Yield Curve Risk

We know that the bond prices are sensitive to changes in interest rates. When interest rates increase, the bond prices fall and vice versa. A bond’s maturity also influences its price sensitivity to interest rate changes.

When we are looking at a single bond, measuring the interest rate risk (sensitivity) is relatively easier because we are talking about one bond with one maturity. However, in case of a portfolio, things become a bit complex. A bond portfolio will usually have bonds with different maturities. For example, there could be two bonds with 2-years of maturity, 2 bonds with 5-year maturity, and 2 more bonds with 10-year maturity.

While measuring the interest rate risk in such a portfolio, we can make a simple assumption such as, “Change in price of the portfolio if the interest rates increase by 50 basis points”. This will do the job, but there is one problem. In the real world, the interest rates or yields are different for different maturities. There is a structural relationship between the yield and the maturity, and the graph that plots maturity on x-axis and yield on y-axis is called the yield curve. If we simply say that the interest rates have increased by 50 basis points, we are assuming that interest rates have risen by 50 bps across the yield curve for all maturities. This is also called a parallel shift in the yield curve. This may not always be the case. It could be so that yields for different maturities change by different percentage. For example, the 5 year rate rises by 50 bps while the 10-year rate rises by just 25 basis points. This is called a non-parallel shift in yield curve and is a more commonly seen phenomenon.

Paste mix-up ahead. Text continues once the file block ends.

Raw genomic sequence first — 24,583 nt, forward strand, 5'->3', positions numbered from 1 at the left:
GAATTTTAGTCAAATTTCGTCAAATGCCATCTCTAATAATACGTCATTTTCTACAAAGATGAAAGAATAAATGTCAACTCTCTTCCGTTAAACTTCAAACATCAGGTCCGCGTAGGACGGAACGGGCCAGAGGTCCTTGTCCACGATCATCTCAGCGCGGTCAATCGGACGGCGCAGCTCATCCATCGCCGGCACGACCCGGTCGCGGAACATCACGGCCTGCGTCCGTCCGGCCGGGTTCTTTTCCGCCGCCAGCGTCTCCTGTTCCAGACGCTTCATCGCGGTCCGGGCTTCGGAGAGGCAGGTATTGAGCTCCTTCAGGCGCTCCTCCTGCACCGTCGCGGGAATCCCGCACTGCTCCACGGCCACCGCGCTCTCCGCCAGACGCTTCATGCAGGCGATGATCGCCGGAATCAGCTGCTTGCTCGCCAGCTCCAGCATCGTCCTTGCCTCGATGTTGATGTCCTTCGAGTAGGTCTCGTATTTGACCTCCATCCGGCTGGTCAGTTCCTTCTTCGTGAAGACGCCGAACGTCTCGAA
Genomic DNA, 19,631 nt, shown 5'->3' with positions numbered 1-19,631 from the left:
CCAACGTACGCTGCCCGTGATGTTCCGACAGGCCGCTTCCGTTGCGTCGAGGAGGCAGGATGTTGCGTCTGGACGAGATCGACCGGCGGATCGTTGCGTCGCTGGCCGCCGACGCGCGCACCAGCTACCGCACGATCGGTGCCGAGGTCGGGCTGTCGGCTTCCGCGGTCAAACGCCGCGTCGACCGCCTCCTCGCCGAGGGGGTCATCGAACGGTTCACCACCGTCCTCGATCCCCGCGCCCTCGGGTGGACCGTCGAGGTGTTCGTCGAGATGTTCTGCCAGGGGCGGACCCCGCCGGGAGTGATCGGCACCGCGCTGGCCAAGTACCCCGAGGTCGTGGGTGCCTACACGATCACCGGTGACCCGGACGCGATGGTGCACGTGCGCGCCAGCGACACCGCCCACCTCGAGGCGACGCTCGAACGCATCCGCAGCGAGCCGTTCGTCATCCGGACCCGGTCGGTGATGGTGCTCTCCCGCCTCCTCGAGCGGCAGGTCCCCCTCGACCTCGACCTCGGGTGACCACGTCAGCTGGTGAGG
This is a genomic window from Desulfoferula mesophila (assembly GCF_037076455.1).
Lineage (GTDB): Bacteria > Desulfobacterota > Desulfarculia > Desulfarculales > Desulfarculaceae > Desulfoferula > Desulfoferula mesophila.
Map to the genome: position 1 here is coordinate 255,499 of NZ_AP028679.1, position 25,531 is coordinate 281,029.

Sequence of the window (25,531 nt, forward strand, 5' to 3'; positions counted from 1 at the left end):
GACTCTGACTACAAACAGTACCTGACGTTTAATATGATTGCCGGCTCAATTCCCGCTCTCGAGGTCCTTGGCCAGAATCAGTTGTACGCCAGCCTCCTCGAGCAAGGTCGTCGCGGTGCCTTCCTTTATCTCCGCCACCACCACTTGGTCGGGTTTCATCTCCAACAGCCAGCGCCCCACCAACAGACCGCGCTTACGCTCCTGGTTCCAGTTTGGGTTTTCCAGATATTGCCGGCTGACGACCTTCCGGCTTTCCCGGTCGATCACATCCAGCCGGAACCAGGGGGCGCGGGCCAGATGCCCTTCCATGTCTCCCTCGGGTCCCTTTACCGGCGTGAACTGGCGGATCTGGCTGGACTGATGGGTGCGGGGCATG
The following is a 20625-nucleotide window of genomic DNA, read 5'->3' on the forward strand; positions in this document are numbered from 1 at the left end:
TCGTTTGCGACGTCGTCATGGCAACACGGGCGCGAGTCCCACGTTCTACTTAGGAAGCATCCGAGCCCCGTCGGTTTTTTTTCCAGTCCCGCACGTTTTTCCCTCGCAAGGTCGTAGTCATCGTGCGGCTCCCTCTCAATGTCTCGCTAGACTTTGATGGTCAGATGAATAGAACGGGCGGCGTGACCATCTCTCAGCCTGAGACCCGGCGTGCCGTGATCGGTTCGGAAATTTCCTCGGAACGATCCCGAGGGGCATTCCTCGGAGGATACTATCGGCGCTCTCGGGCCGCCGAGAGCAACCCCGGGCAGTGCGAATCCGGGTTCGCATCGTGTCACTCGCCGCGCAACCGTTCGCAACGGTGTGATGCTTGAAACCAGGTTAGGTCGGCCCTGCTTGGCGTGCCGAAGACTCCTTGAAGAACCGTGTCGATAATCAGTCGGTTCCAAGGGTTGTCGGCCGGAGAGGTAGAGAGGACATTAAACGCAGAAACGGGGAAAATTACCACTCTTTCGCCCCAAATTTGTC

Due to this reason the bond portfolios will have different exposures to how yield curve shifts, and this risk is called the yield curve risk.

This also brings us to one problem with calculating duration. Duration doesn’t account for yield curve risk because it assumes a single change in yield across all maturities on the yield curve. As per the definition of duration, it measures the approx. change in the price of a bond or a portfolio, for a 1% change in the yield. Due to this drawback, we need to look at other measures of interest rate risk that could capture the exposure even in case of a non-parallel shift in yield.  One such measure is ‘rate duration’. Rate duration measures the change in the value of a portfolio considering the change in yield of only a particular maturity, the yield of all other maturities remaining constant. For example, 10-year rate duration of 3% means that the portfolio value will change by 3% for a 1% change in the 10-year yield.

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